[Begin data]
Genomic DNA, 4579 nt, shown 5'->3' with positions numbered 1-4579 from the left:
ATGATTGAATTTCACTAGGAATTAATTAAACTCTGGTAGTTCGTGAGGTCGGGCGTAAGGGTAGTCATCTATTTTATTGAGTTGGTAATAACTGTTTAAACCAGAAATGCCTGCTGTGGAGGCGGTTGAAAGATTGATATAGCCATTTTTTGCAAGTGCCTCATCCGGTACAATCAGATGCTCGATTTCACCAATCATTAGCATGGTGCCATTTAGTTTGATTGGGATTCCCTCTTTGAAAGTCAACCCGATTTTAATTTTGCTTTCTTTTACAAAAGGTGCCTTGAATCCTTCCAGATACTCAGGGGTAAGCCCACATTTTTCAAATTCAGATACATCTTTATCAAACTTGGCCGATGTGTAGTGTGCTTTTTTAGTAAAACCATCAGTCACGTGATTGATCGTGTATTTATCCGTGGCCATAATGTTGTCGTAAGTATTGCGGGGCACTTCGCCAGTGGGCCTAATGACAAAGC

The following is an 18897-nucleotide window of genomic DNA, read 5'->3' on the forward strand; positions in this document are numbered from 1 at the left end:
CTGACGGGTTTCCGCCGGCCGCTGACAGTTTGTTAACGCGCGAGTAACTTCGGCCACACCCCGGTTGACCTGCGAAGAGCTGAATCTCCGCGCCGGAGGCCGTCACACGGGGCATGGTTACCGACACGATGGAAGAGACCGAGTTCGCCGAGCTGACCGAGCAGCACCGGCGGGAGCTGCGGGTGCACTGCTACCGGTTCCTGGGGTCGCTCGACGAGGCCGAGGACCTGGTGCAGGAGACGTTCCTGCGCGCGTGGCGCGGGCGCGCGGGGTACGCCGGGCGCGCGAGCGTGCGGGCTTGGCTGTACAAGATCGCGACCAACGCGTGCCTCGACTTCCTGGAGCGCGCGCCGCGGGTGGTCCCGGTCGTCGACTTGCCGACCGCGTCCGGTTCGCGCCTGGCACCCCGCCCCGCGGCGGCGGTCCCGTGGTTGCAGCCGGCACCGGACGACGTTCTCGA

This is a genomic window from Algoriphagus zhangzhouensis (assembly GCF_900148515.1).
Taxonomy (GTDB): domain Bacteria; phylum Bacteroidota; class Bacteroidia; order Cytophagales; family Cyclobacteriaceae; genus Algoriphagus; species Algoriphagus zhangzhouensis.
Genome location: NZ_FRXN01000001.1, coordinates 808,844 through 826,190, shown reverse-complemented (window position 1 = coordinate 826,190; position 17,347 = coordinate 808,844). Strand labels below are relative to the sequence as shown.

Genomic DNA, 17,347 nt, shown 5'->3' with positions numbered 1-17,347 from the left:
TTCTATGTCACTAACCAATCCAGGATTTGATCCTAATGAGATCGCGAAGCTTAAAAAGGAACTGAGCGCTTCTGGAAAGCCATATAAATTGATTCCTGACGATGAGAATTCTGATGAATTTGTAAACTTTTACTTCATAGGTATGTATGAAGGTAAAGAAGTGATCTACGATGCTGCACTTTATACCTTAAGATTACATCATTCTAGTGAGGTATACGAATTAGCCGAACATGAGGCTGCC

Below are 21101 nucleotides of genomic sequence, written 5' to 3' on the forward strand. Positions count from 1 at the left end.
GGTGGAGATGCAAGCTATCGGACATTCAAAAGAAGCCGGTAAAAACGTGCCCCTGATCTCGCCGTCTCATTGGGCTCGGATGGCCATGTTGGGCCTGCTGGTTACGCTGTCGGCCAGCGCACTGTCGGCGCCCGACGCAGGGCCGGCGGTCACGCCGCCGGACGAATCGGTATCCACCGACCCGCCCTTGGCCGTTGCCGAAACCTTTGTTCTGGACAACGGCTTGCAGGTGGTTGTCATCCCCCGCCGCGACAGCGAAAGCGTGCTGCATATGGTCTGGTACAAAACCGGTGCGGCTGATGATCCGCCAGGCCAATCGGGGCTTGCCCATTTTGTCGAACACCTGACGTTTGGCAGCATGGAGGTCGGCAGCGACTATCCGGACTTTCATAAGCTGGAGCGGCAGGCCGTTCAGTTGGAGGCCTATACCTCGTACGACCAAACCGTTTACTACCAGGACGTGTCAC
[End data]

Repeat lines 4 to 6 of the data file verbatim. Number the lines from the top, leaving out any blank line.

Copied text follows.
CTGACGGGTTTCCGCCGGCCGCTGACAGTTTGTTAACGCGCGAGTAACTTCGGCCACACCCCGGTTGACCTGCGAAGAGCTGAATCTCCGCGCCGGAGGCCGTCACACGGGGCATGGTTACCGACACGATGGAAGAGACCGAGTTCGCCGAGCTGACCGAGCAGCACCGGCGGGAGCTGCGGGTGCACTGCTACCGGTTCCTGGGGTCGCTCGACGAGGCCGAGGACCTGGTGCAGGAGACGTTCCTGCGCGCGTGGCGCGGGCGCGCGGGGTACGCCGGGCGCGCGAGCGTGCGGGCTTGGCTGTACAAGATCGCGACCAACGCGTGCCTCGACTTCCTGGAGCGCGCGCCGCGGGTGGTCCCGGTCGTCGACTTGCCGACCGCGTCCGGTTCGCGCCTGGCACCCCGCCCCGCGGCGGCGGTCCCGTGGTTGCAGCCGGCACCGGACGACGTTCTCGA

This is a genomic window from Algoriphagus zhangzhouensis (assembly GCF_900148515.1).
Taxonomy (GTDB): domain Bacteria; phylum Bacteroidota; class Bacteroidia; order Cytophagales; family Cyclobacteriaceae; genus Algoriphagus; species Algoriphagus zhangzhouensis.